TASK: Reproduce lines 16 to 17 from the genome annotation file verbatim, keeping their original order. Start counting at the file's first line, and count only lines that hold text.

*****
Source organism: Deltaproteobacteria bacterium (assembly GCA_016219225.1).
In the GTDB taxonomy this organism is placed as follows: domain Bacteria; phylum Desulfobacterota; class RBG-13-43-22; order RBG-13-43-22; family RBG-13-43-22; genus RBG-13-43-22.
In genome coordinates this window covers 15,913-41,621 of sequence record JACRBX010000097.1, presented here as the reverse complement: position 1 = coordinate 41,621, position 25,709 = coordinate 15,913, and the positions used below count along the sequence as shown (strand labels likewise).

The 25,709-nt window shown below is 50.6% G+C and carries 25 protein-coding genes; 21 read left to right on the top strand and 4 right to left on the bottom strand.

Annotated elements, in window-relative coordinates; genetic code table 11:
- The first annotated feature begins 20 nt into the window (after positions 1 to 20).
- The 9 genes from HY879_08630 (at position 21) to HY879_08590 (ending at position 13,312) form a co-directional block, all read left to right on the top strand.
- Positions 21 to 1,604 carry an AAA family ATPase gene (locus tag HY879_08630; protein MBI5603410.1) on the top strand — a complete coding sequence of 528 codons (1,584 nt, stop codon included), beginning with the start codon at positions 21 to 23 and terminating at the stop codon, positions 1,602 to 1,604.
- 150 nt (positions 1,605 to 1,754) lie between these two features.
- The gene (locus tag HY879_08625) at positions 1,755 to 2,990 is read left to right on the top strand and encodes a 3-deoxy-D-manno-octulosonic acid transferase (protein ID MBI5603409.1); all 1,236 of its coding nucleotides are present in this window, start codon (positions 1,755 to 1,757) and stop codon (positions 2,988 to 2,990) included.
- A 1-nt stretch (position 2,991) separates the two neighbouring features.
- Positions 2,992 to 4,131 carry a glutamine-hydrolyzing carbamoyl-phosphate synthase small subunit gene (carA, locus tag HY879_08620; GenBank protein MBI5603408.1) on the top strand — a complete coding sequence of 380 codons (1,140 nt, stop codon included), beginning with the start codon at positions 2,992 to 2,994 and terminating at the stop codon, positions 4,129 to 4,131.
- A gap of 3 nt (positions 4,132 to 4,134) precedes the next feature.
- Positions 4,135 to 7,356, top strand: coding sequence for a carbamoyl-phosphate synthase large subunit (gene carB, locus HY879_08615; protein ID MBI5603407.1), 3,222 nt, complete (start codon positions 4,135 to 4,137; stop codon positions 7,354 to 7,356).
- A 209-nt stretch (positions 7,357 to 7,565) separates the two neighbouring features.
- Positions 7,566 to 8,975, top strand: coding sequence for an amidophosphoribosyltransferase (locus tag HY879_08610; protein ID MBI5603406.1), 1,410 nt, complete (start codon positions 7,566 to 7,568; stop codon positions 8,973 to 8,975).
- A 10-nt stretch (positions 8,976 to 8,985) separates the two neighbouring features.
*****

- Positions 7,566 to 8,975, top strand: coding sequence for an amidophosphoribosyltransferase (locus tag HY879_08610; protein ID MBI5603406.1), 1,410 nt, complete (start codon positions 7,566 to 7,568; stop codon positions 8,973 to 8,975).
- A 10-nt stretch (positions 8,976 to 8,985) separates the two neighbouring features.